These have to be the most fantastic bargains on the planet right now. I can’t remember the names, and they were not the dry rieslings I prefer to drink — which hardly matters when a wine is this good. Nor do they show up on the web site. You’ll just have to go there.

More formal programme plug

Friday, December 23rd, 2005

The Analysis programme on American religion goes out next Thursday, 29 December, at 8.30 GMT, and can be heard for a week thereafter by any of this blog’s remarkably far-flung readers who have broadband. The cast ranges from a former president of the USA to a current commentator here. We have, in no particular order:

  • Jimmy Carter
  • Joseph Q. Wilson (apparently the man who came up with the slogan Just say No )
  • Professor Nicholas Boyle, the originator of the Transcendental Turkey Baster theory, though the phrase is due to
  • Harriet Baber, philosopher of this parish
  • Joseph Bottum, the editor of First Things magazine
  • The Rev’d Richard Cizik, chief lobbyist for the National Evangelical Association
  • Gordon Atkinson, better known as Real Live Preacher
  • The Rev’d Dr Judith Maltby (American chaplain of an Oxford college)
  • Professor James Morone, historian at Brown University.

People seriously interested in this topic should on no account neglect Clifford Longley’s excellent book Chosen People.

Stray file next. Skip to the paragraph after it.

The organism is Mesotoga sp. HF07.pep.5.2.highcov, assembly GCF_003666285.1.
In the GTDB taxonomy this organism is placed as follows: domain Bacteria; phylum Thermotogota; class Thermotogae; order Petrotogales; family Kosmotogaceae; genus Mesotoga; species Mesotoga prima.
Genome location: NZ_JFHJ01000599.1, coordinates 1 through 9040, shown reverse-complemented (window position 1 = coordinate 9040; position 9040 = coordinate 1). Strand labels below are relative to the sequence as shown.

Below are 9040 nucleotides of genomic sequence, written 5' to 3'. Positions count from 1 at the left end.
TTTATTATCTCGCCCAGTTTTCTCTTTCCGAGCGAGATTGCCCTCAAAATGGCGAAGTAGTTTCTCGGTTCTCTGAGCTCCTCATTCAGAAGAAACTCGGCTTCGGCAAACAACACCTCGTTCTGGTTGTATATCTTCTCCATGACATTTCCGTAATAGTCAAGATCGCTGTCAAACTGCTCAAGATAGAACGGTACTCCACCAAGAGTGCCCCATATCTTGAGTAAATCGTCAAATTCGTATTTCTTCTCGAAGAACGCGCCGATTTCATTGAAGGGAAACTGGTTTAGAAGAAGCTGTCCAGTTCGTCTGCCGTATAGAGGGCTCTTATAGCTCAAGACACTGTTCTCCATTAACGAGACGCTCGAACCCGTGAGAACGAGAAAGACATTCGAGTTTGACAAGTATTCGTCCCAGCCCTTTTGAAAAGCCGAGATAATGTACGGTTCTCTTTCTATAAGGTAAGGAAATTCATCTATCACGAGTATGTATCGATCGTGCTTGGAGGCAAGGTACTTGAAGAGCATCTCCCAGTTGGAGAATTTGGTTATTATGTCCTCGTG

The Saffron Walden Quadrilateral

Friday, December 23rd, 2005

I loathe these things, and refuse to transmit this one even to He or qB whose answers might be interesting. But Mrs Tilton has brought such beautiful legs into my life – eight at a time — that I must obey her. Besides. It’s Friday morning. The programme is all recorded. I have only one two columns1 to write over the weekend. (I know there’s something else happening then, but I have almost managed to forget it). So, here goes:

Four jobs you’ve had in your life: Factory worker, barman, nursing auxilary, religion and royal affairs correspondent
Four films you could watch over and over erk — Godfather II, Spirited Away, Leningrad Cowboys Go America, Some LIke it Hot
Four places you’ve lived Belgrade, Stockholm, LIlla Edet, London
Four TV shows you love to watch double erk. The Simpsons, some Buffy, Ice Hockey world championships, University Challenge
Four places you’ve been on holiday Ljubljana, Vienna, Trysil, Avignon
Four websites you visit daily Bloglines, and from there Making light, rc3.org,Scott Rosenberg
Four of your favourite foods Fresh grayling, trout, perch. Sauerkraut.
Four places you’d rather be Vienna, Rome, New York, San Francisco

2 oops!

Why no posts

Wednesday, December 21st, 2005

I have been totally consumed by the radio programme I am making — it goes out on the 29th of December and the 1st of January: the details will he here. It’s about the role played by religion in American self-understanding. 25 minutes should be plenty to cover that, don’t you think?

Actually, I think I have got the message down to one unusable soundbite inspired by Jamie Zawinski . America is inconveivable without God because of Thomas Jefferson, who, at the conception of America, used God as his turkey baster.